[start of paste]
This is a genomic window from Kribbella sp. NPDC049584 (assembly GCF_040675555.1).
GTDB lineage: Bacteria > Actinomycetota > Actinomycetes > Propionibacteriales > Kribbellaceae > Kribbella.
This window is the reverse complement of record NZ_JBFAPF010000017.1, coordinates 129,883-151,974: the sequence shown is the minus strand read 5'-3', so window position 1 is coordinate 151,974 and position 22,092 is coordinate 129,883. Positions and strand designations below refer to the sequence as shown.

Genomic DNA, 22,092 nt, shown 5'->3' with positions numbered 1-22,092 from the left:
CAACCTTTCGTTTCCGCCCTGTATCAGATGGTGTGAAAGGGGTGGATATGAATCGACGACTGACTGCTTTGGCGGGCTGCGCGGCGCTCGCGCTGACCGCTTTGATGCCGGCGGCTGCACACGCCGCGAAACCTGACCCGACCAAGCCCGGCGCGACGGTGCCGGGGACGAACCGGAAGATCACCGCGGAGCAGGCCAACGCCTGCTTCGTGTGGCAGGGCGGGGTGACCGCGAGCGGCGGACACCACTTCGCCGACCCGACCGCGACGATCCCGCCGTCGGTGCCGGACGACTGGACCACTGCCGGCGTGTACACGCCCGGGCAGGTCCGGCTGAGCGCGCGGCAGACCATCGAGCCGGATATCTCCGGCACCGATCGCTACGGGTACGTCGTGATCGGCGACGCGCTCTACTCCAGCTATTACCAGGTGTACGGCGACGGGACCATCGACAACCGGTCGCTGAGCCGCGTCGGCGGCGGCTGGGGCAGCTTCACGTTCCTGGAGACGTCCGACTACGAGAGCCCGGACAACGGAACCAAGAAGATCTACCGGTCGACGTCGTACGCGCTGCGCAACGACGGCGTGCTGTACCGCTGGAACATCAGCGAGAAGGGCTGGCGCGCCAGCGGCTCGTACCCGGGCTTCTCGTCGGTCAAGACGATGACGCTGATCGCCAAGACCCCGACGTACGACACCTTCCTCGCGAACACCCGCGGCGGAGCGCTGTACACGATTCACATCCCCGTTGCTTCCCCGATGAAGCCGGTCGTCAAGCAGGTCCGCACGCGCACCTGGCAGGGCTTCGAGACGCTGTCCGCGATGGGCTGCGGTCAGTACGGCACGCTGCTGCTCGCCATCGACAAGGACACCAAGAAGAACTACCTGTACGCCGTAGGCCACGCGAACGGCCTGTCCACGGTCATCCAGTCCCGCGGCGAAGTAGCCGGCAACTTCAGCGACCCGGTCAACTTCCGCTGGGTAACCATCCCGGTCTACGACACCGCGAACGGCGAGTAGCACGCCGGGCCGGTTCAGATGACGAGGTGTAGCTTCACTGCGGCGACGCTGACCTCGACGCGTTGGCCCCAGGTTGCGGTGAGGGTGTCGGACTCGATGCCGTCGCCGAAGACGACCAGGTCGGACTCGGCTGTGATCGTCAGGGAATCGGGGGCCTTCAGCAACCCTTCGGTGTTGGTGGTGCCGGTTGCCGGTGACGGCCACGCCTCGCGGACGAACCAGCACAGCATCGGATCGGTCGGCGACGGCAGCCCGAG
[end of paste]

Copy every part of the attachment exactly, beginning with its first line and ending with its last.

This is a genomic window from Kribbella sp. NPDC049584 (assembly GCF_040675555.1).
GTDB lineage: Bacteria > Actinomycetota > Actinomycetes > Propionibacteriales > Kribbellaceae > Kribbella.
This window is the reverse complement of record NZ_JBFAPF010000017.1, coordinates 129,883-151,974: the sequence shown is the minus strand read 5'-3', so window position 1 is coordinate 151,974 and position 22,092 is coordinate 129,883. Positions and strand designations below refer to the sequence as shown.

Genomic DNA, 22,092 nt, shown 5'->3' with positions numbered 1-22,092 from the left:
CAACCTTTCGTTTCCGCCCTGTATCAGATGGTGTGAAAGGGGTGGATATGAATCGACGACTGACTGCTTTGGCGGGCTGCGCGGCGCTCGCGCTGACCGCTTTGATGCCGGCGGCTGCACACGCCGCGAAACCTGACCCGACCAAGCCCGGCGCGACGGTGCCGGGGACGAACCGGAAGATCACCGCGGAGCAGGCCAACGCCTGCTTCGTGTGGCAGGGCGGGGTGACCGCGAGCGGCGGACACCACTTCGCCGACCCGACCGCGACGATCCCGCCGTCGGTGCCGGACGACTGGACCACTGCCGGCGTGTACACGCCCGGGCAGGTCCGGCTGAGCGCGCGGCAGACCATCGAGCCGGATATCTCCGGCACCGATCGCTACGGGTACGTCGTGATCGGCGACGCGCTCTACTCCAGCTATTACCAGGTGTACGGCGACGGGACCATCGACAACCGGTCGCTGAGCCGCGTCGGCGGCGGCTGGGGCAGCTTCACGTTCCTGGAGACGTCCGACTACGAGAGCCCGGACAACGGAACCAAGAAGATCTACCGGTCGACGTCGTACGCGCTGCGCAACGACGGCGTGCTGTACCGCTGGAACATCAGCGAGAAGGGCTGGCGCGCCAGCGGCTCGTACCCGGGCTTCTCGTCGGTCAAGACGATGACGCTGATCGCCAAGACCCCGACGTACGACACCTTCCTCGCGAACACCCGCGGCGGAGCGCTGTACACGATTCACATCCCCGTTGCTTCCCCGATGAAGCCGGTCGTCAAGCAGGTCCGCACGCGCACCTGGCAGGGCTTCGAGACGCTGTCCGCGATGGGCTGCGGTCAGTACGGCACGCTGCTGCTCGCCATCGACAAGGACACCAAGAAGAACTACCTGTACGCCGTAGGCCACGCGAACGGCCTGTCCACGGTCATCCAGTCCCGCGGCGAAGTAGCCGGCAACTTCAGCGACCCGGTCAACTTCCGCTGGGTAACCATCCCGGTCTACGACACCGCGAACGGCGAGTAGCACGCCGGGCCGGTTCAGATGACGAGGTGTAGCTTCACTGCGGCGACGCTGACCTCGACGCGTTGGCCCCAGGTTGCGGTGAGGGTGTCGGACTCGATGCCGTCGCCGAAGACGACCAGGTCGGACTCGGCTGTGATCGTCAGGGAATCGGGGGCCTTCAGCAACCCTTCGGTGTTGGTGGTGCCGGTTGCCGGTGACGGCCACGCCTCGCGGACGAACCAGCACAGCATCGGATCGGTCGGCGACGGCAGCCCGAG